This study examined the performance and future predictions for the Middle East produced by 18 global climate models participating in the Intergovernmental Panel on Climate Change Fourth Assessment Report. Under the Special Report on Emission Scenarios A2 emissions scenario the models predict an overall temperature increase of ~1.4 K by mid-century, increasing to almost 4 K by late-century for the Middle East. In terms of precipitation the southernmost portion of the domain experiences a small increase in precipitation due to the (...)
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  22. Community seed network in an era of climate change: dynamics of maize diversity in Yucatán, Mexico.Marianna Fenzi, Paul Rogé, Angel Cruz-Estrada, John Tuxill & Devra Jarvis - forthcoming - Agriculture and Human Values:1-18.
    Local seed systems remain the fundamental source of seeds for many crops in developing countries. Climate resilience for small holder farmers continues to depend largely on locally available seeds of traditional crop varieties. High rainfall events can have as significant an impact on crop production as increased temperatures and drought. This article analyzes the dynamics of maize diversity over 3 years in a farming community of Yucatán state, Mexico, where elevated levels of precipitation forced farmers in 2012 to reduce maize (...)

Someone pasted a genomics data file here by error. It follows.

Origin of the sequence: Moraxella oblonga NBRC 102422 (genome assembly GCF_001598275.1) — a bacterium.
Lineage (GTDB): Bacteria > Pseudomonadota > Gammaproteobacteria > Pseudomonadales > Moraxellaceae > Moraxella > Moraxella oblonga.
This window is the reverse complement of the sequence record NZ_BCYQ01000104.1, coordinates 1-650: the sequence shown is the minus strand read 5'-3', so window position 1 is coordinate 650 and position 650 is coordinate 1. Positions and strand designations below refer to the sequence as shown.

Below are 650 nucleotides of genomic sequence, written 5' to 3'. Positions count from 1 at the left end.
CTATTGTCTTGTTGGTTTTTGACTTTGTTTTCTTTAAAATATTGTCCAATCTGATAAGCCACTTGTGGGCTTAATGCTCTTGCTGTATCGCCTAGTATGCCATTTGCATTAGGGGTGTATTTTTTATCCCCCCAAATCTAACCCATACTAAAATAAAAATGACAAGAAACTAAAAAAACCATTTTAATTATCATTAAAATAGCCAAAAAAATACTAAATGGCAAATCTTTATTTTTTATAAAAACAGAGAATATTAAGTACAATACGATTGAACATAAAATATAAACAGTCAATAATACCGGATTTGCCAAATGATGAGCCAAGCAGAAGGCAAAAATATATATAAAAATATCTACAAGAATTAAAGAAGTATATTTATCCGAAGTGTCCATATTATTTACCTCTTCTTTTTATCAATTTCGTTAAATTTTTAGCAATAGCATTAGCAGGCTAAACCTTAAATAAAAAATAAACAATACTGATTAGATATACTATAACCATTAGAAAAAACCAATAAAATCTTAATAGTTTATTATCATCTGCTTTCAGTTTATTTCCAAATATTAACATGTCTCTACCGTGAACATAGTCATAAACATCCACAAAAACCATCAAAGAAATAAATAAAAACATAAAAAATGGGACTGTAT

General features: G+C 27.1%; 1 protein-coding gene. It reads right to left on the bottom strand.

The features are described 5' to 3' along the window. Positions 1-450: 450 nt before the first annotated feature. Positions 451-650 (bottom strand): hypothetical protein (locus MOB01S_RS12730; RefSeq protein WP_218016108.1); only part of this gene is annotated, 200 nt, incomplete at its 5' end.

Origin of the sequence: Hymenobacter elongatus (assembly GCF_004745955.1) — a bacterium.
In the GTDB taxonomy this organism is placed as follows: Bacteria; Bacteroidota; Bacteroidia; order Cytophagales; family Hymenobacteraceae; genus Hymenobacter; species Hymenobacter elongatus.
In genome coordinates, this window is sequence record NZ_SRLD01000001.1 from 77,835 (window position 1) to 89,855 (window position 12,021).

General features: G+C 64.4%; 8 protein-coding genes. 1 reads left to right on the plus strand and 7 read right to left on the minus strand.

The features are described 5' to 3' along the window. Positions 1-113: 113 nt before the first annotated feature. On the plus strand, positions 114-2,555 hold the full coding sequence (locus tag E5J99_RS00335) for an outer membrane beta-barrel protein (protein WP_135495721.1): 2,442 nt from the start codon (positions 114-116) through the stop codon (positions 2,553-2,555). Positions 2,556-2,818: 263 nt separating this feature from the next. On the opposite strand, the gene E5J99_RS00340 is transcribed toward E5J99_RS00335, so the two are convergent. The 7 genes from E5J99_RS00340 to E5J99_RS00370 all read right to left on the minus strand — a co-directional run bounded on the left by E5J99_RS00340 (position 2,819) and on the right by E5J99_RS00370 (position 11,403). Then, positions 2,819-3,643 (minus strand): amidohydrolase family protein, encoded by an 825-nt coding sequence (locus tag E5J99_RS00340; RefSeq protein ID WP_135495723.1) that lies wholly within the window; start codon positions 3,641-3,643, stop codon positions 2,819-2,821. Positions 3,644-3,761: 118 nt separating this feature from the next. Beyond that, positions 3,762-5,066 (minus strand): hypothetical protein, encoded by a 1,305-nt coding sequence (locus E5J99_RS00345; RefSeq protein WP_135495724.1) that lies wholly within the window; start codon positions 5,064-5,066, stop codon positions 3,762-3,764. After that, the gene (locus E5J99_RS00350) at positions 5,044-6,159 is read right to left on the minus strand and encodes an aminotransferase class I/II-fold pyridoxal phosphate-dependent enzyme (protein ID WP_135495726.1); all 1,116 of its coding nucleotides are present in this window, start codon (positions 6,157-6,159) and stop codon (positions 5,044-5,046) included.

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  23. Environmental Pragmatism [Preprint].Steven Fesmire - forthcoming - In Hugh LaFollette (ed.), International Encyclopedia of Ethics. Wiley-Blackwell.
    Environmental pragmatists argue that it is defeatist to declare in advance that the only effective way to deal with environmental problems is to usher in a complete cultural paradigm shift that radically transforms human value systems. Hence, they do not place a high priority on revolutionary attempts to convince doubters that natural systems, living beings, or sentient beings have intrinsic value. Instead, they prioritize creating a democratic context for adaptive decision processes, which of course includes the evaluation of vying principles. (...)